I listened (on story tape from the library) to The Historian by Elizabeth Kostova and just loved it. A ripping yarn all about historians, librarians, archivists and Dracula. Yum. Must keep an eye out for it in the op shops so I can have a hard copy on my bookshelf. Currently every time I go into my local oppie they seem to have acquired yet another copy of Dinner at the Homesick Restaurant and The Bridges of Madison County. Why is that?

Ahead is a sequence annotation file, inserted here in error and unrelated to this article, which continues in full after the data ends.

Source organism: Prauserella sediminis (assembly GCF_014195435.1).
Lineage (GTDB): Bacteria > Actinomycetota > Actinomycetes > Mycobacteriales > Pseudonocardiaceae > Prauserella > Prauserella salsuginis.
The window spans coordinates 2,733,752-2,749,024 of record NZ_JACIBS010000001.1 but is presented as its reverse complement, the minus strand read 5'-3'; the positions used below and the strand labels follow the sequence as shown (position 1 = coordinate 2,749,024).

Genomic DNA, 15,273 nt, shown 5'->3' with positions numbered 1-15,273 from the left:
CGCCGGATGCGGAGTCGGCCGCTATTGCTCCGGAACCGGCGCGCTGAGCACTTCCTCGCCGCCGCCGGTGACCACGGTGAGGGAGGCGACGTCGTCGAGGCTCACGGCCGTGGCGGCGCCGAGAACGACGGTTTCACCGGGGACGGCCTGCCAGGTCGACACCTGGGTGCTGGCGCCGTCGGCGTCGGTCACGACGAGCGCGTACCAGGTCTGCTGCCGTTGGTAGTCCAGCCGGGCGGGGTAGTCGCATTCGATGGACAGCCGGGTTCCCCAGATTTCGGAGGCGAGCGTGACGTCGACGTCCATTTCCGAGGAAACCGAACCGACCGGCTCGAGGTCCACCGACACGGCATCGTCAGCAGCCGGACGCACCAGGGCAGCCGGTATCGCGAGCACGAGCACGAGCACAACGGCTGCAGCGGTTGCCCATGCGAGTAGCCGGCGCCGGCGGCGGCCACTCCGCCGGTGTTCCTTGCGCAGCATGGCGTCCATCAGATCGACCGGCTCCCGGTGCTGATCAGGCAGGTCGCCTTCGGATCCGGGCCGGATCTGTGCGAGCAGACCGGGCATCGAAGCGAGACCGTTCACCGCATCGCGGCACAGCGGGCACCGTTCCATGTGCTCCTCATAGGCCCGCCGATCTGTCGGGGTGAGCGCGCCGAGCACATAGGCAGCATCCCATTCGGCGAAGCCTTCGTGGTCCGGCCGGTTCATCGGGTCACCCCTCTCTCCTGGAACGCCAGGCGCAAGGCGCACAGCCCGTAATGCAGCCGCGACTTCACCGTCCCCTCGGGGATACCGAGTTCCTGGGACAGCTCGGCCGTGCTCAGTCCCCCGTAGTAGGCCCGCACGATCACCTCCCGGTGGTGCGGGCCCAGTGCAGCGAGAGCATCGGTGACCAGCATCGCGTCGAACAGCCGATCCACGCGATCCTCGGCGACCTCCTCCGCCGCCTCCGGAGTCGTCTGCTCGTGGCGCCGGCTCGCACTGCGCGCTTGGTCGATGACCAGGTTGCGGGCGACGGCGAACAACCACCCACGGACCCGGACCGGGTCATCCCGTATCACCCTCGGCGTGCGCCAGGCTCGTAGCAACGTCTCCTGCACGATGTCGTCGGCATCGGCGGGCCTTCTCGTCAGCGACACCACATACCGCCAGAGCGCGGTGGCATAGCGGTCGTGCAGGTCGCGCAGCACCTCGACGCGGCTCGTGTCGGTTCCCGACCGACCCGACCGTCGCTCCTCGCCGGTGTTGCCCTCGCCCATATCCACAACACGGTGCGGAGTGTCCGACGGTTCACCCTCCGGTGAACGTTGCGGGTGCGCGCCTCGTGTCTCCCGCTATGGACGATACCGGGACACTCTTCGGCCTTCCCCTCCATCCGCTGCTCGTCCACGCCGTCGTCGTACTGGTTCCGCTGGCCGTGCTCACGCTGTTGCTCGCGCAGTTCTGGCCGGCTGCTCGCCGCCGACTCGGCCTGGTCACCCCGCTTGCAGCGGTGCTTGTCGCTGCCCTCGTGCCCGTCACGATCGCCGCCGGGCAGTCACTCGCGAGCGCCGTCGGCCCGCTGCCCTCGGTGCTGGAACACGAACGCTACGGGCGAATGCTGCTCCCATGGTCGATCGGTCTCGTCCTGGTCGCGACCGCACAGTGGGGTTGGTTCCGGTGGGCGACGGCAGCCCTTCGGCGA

When I finished listening to the above in the car, the library only had a couple of books-on-tape of books which I had already read (on paper the old fashioned way, which reminds me, there’s a fabulous Youtube video out there called something like Middle Ages Tech Support, which I can’t link to because I’m at home and this old machine doesn’t do youtube but I watched it yesterday at work courtesy of my boss [she’s a great boss] …so go google it all you medievalists and historians, yes, you’re welcome) um … oh yes I picked up Miss Garnet’s Angel by Salley Vickers and The Poisonwood Bible by Barbara Kingsolver, as I said, both books I’d already read, but it was wonderful revisiting them by ear, so to speak. (World’s longest most terrible sentence in one paragraph? Why, yes).